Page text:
Nervous about traveling with diabetes? Here are six tips to make your journey smoother…
With summertime here, millions of people across America are gearing up for vacation. But if you are living with a chronic illness, traveling and organizing a vacation can demand more attention and planning. When traveling with diabetes, it is important to have extra medicine on hand, understand how flying might affect your blood sugar levels, and know which supplies to pack. If a vacation is in your near future, be sure to review this traveling with diabetes checklist as you organize your bags. It may help you keep blood sugar levels steady and be prepared in case of a layover or emergency:
- Keep yourself on schedule: Diabetes requires daily management, and many diabetics experience a better quality of life when they keep a disciplined schedule when it comes to taking medication or checking blood sugar.
When it comes time to travel, keep a close eye on the time, especially if changing time zones. If you will be in an airplane when it is time for your medication, make sure you have it easily accessible. Also, because travel can throw off blood sugar levels in some people, keep emergency glucose tablets on hand.
- Have all supplies nearby – Whether you are traveling via an airplane or embarking on a cruise, always keep your insulin, blood sugar monitors and emergency medication in your carry-on luggage or purse. Checked baggage will not be accessible, and medication can spoil as it could potentially be exposed to extremely hot or cold temperatures.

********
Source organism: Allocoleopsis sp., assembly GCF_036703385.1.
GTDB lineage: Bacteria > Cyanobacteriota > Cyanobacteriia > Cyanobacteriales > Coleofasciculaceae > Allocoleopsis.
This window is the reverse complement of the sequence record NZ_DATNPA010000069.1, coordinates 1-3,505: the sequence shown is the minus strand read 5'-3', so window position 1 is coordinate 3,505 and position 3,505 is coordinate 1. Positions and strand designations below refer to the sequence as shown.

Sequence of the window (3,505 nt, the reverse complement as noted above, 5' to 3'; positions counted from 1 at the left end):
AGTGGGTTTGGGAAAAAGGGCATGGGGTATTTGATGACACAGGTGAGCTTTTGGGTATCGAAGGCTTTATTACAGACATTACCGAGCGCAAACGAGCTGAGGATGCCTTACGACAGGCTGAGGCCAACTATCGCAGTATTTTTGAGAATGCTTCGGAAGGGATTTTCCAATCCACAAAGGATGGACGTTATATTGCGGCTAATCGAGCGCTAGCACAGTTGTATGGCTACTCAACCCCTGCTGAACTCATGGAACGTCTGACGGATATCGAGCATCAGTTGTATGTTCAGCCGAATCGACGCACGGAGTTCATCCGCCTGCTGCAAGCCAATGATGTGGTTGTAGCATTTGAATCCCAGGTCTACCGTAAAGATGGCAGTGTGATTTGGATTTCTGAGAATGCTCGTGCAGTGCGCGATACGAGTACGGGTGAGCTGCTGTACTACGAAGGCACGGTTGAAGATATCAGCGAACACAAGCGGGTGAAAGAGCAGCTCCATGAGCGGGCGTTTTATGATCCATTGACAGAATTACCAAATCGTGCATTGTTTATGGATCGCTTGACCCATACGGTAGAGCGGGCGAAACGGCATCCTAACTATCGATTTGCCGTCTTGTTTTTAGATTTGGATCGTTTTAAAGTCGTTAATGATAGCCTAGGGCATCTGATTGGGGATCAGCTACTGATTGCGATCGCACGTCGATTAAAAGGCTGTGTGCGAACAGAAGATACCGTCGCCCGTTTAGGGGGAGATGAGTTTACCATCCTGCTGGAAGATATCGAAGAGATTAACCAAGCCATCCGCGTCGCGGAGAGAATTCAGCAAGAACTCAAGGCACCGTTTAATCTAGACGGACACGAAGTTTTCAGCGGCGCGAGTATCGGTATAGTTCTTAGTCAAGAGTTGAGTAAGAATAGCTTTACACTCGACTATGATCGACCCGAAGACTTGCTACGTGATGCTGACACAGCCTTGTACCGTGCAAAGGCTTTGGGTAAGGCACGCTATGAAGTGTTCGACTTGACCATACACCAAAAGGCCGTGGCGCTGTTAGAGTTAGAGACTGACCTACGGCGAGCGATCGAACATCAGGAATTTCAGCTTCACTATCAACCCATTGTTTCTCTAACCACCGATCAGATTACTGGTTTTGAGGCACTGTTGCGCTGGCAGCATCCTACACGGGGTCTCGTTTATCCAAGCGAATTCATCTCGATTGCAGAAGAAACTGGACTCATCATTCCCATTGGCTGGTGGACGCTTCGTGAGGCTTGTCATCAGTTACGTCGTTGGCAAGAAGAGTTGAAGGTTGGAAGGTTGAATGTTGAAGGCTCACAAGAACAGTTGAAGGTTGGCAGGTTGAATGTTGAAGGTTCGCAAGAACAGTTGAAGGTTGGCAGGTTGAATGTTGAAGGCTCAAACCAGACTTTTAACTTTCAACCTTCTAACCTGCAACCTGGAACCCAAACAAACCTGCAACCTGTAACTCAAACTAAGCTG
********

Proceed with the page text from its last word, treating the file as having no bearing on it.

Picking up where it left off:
- Remember cords and batteries – Regardless of what type of glucose monitoring system you use, it is crucial to pack extra batteries, chargers, cords, etc. while on your journey. Also, you will want to keep these in your carry-on as well, in case your checked baggage is lost.
- See your doctor before leaving for vacation – Did you know that you may be able to get through TSA quicker at the airport if you have a letter from your doctor regarding your medical conditions and all of the medication you are traveling with? Also, be sure to ask your doctor if an emergency prescription would be a good idea if you are planning on traveling for a long time. Ensure your name is clearly written on each prescription to prevent any issues when going through airport security.
- Carry some food if possible – When traveling with diabetes to new locales, you may not have quick or easy access to food when you first arrive. To prevent drops in blood sugar, pack nuts, granola bars, cheese and crackers and other foods that can help keep your levels in range.
- Consider the length of your flight – If you have asked, “Does flying affect diabetes?” the answer depends on the situation. How long is your flight? If there was a delay in takeoff or disembarking from the plane and you didn’t pack any snacks, could your blood sugar be in jeopardy? Are you taking multiple planes through different time zones to get to your destination (which will take you off your normal food schedule)? All of these factors play into how blood sugar might be affected.
Traveling is a time for rest, relaxation and new adventures. Make the most out of your journey by learning about traveling with diabetes ahead of time.